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UKRAINIAN PRESIDENT SAYS HE WON'T RUN FOR THIRD TERM... President Leonid Kuchma said at a news conference in Kyiv on 9 June that he has no intention of running for a third presidential term, Interfax reported. "I have already made this statement before and I will not change my mind," Kuchma said. The president speculated that if he were to decide to run for another term, Prime Minister Viktor Yanukovych "would at once become the happiest person in Ukraine" because "he would be relieved from this burden." Kuchma said he is sure he could win for the third time if he chose to run. In December, the Constitutional Court ruled that Kuchma may seek the presidency in 2004 despite a two-term limit in the constitution that went into effect in 1996, during Kuchma's first term as president. JM

...AND HOPES FOR OUR UKRAINE'S BACKING TO POLITICAL REFORM. President Kuchma told journalists on 9 June that he believes that next week the Verkhovna Rada will muster the 226 votes necessary to pass a new constitutional-reform bill in order to sent it to the Constitutional Court for legal examination, Interfax reported. "And the 300 votes in September or October [that are required for the final adoption of the bill] will be dependent on whether the rating of [Prime Minister] Yanukovych will continue to increase or not," Kuchma added. According to the president, if Yanukovych's results in opinion polls for presidential candidates continue to rise, the constitutional reform will also find support among deputies belonging to the Our Ukraine bloc led by Viktor Yushchenko. "I am convinced that Viktor Yushchenko does not want to become the gravedigger of this political reform," Kuchma said. JM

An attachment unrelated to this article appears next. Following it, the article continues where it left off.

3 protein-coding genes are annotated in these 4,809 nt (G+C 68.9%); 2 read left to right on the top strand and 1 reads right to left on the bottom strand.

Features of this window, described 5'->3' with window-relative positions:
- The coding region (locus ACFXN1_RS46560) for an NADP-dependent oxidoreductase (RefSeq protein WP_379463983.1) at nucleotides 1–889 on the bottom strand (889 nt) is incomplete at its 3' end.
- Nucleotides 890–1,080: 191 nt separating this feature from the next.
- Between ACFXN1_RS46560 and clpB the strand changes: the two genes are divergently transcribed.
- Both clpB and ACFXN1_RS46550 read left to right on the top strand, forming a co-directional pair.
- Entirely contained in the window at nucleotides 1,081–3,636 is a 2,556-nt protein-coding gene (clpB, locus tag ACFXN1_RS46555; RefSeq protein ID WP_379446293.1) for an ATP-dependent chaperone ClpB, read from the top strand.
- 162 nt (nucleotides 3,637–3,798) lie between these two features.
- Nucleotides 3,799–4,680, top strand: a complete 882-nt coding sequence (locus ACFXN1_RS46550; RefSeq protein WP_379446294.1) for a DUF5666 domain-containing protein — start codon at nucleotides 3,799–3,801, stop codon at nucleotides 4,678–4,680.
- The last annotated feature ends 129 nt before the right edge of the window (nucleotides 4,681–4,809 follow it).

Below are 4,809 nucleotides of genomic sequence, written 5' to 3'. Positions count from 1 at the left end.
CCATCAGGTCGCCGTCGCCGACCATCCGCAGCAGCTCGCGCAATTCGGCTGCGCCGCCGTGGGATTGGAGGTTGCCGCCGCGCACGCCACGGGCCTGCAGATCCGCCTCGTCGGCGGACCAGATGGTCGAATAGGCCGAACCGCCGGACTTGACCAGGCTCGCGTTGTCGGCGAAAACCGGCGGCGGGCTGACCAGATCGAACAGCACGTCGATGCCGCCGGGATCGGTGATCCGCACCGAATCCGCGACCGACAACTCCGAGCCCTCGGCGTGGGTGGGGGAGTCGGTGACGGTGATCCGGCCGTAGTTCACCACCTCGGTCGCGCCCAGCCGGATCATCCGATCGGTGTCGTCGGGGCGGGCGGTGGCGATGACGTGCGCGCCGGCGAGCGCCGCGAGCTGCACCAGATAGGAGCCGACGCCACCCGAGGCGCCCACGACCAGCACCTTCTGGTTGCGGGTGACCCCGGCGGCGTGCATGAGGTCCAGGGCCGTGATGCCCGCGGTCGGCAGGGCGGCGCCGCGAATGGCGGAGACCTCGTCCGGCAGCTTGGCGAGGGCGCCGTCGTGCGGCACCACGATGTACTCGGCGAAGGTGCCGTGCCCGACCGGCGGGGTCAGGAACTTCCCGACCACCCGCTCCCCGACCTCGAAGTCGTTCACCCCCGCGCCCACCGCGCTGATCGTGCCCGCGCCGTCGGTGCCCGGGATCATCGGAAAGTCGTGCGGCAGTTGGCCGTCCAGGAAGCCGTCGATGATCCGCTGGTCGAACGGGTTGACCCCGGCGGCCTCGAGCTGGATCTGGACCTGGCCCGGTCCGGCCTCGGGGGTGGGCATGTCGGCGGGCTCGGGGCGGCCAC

PARLIAMENTARY SPEAKER ELECTED TO LEAD UKRAINIAN AGRARIANS. The congress of the Agrarian Party of Ukraine in Kyiv on 9 June renamed the organization the Popular Agrarian Party of Ukraine (NAPU) and elected parliamentary speaker Volodymyr Lytvyn as its leader, Interfax reported. Lytvyn called on party colleagues to form an "anti-clannish front" in Ukraine in order to counteract attempts to create a state ruled by "oligarchs and party-clannish formations" and plagued by "total corruption." NAPU will decide at a congress in July whom it will support in the presidential election scheduled for 31 October. NAPU, which was founded as the Agrarian Party of Ukraine in 1996, has 15 deputies in the Verkhovna Rada and is a member of the pro-government coalition. The party claims to have 465,000 members. JM